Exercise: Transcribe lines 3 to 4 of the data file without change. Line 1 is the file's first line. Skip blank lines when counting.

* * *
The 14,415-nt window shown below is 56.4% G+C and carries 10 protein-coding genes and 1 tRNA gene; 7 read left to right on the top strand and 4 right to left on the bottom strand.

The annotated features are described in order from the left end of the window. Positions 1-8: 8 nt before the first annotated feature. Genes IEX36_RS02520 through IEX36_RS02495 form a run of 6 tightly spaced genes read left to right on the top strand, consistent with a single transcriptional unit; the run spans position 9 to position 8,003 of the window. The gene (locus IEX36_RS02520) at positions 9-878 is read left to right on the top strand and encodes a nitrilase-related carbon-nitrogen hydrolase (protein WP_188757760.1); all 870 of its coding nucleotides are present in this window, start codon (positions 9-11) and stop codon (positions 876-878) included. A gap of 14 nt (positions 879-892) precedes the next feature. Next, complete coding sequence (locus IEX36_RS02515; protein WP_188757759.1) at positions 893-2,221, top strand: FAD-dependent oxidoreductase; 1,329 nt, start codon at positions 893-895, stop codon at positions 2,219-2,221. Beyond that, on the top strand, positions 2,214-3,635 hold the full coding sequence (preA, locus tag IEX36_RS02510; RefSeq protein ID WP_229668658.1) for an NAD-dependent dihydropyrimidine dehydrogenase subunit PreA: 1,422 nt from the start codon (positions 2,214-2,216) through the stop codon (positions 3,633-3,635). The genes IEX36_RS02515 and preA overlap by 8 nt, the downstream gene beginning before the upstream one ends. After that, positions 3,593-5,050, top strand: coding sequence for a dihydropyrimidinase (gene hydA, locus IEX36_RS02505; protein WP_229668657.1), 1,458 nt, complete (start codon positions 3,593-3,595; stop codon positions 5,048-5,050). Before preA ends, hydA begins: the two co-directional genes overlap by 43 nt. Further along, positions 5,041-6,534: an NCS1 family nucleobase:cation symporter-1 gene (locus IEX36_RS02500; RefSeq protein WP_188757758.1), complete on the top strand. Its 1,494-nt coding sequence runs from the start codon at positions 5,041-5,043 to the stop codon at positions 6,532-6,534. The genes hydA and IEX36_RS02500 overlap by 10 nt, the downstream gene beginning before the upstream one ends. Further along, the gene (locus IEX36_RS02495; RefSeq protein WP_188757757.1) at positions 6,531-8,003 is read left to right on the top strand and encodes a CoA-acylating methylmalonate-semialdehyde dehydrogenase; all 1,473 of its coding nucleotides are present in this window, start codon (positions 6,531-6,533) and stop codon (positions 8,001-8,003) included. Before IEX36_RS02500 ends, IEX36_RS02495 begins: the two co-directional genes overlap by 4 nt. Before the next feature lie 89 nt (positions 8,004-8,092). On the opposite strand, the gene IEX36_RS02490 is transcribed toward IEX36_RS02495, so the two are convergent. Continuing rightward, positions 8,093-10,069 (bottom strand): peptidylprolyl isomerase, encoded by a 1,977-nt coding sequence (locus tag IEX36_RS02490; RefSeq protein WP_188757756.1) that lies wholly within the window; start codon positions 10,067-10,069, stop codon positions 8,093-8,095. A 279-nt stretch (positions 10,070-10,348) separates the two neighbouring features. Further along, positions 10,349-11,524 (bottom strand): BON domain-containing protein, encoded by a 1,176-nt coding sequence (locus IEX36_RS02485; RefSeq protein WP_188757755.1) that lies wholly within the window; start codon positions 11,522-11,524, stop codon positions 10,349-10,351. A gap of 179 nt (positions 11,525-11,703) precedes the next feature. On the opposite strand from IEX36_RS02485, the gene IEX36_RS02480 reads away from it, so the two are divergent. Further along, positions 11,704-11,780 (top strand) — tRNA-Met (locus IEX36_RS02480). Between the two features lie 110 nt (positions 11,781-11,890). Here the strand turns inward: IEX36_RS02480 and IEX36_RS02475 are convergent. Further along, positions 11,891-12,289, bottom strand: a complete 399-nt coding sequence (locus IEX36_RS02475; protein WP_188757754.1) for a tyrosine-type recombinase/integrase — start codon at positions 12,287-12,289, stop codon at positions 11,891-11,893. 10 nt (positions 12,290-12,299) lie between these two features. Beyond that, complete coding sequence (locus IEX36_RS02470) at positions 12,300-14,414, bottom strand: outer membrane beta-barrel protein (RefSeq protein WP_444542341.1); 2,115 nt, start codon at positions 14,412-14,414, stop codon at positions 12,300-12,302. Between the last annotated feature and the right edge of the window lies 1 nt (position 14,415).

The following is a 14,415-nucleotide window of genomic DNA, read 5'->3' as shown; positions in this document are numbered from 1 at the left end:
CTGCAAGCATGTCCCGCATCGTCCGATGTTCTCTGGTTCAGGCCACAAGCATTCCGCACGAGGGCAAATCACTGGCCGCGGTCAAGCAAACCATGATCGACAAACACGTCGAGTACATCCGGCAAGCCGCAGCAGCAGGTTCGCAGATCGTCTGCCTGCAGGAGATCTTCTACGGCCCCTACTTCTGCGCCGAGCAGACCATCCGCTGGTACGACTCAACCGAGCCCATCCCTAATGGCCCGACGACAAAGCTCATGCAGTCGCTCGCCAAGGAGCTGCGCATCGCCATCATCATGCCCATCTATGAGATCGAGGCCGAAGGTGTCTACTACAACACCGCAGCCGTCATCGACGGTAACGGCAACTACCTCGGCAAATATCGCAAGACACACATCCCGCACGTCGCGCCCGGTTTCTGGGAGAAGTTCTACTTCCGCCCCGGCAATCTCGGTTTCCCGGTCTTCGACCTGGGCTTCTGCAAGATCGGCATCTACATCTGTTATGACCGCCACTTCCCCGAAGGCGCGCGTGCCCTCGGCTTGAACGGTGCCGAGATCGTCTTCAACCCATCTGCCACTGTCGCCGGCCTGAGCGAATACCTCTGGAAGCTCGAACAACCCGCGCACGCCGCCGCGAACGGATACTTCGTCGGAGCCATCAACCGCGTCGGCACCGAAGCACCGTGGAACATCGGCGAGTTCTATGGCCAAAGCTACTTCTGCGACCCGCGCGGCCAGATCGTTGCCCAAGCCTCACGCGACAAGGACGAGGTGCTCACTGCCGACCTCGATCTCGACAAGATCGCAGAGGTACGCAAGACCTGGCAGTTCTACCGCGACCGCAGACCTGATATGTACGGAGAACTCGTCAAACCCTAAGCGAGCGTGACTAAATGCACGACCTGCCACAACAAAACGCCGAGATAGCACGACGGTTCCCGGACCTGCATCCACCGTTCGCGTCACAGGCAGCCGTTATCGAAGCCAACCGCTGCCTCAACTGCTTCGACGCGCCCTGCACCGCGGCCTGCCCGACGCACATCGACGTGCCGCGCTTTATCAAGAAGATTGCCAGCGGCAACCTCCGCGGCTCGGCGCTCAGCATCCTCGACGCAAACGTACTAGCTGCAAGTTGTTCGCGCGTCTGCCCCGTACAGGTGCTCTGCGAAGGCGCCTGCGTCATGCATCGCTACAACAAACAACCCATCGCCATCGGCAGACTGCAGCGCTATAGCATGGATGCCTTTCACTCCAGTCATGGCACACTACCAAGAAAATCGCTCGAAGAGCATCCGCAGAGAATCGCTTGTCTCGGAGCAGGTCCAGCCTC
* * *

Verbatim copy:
The following is a 14,415-nucleotide window of genomic DNA, read 5'->3' as shown; positions in this document are numbered from 1 at the left end:
CTGCAAGCATGTCCCGCATCGTCCGATGTTCTCTGGTTCAGGCCACAAGCATTCCGCACGAGGGCAAATCACTGGCCGCGGTCAAGCAAACCATGATCGACAAACACGTCGAGTACATCCGGCAAGCCGCAGCAGCAGGTTCGCAGATCGTCTGCCTGCAGGAGATCTTCTACGGCCCCTACTTCTGCGCCGAGCAGACCATCCGCTGGTACGACTCAACCGAGCCCATCCCTAATGGCCCGACGACAAAGCTCATGCAGTCGCTCGCCAAGGAGCTGCGCATCGCCATCATCATGCCCATCTATGAGATCGAGGCCGAAGGTGTCTACTACAACACCGCAGCCGTCATCGACGGTAACGGCAACTACCTCGGCAAATATCGCAAGACACACATCCCGCACGTCGCGCCCGGTTTCTGGGAGAAGTTCTACTTCCGCCCCGGCAATCTCGGTTTCCCGGTCTTCGACCTGGGCTTCTGCAAGATCGGCATCTACATCTGTTATGACCGCCACTTCCCCGAAGGCGCGCGTGCCCTCGGCTTGAACGGTGCCGAGATCGTCTTCAACCCATCTGCCACTGTCGCCGGCCTGAGCGAATACCTCTGGAAGCTCGAACAACCCGCGCACGCCGCCGCGAACGGATACTTCGTCGGAGCCATCAACCGCGTCGGCACCGAAGCACCGTGGAACATCGGCGAGTTCTATGGCCAAAGCTACTTCTGCGACCCGCGCGGCCAGATCGTTGCCCAAGCCTCACGCGACAAGGACGAGGTGCTCACTGCCGACCTCGATCTCGACAAGATCGCAGAGGTACGCAAGACCTGGCAGTTCTACCGCGACCGCAGACCTGATATGTACGGAGAACTCGTCAAACCCTAAGCGAGCGTGACTAAATGCACGACCTGCCACAACAAAACGCCGAGATAGCACGACGGTTCCCGGACCTGCATCCACCGTTCGCGTCACAGGCAGCCGTTATCGAAGCCAACCGCTGCCTCAACTGCTTCGACGCGCCCTGCACCGCGGCCTGCCCGACGCACATCGACGTGCCGCGCTTTATCAAGAAGATTGCCAGCGGCAACCTCCGCGGCTCGGCGCTCAGCATCCTCGACGCAAACGTACTAGCTGCAAGTTGTTCGCGCGTCTGCCCCGTACAGGTGCTCTGCGAAGGCGCCTGCGTCATGCATCGCTACAACAAACAACCCATCGCCATCGGCAGACTGCAGCGCTATAGCATGGATGCCTTTCACTCCAGTCATGGCACACTACCAAGAAAATCGCTCGAAGAGCATCCGCAGAGAATCGCTTGTCTCGGAGCAGGTCCAGCCTC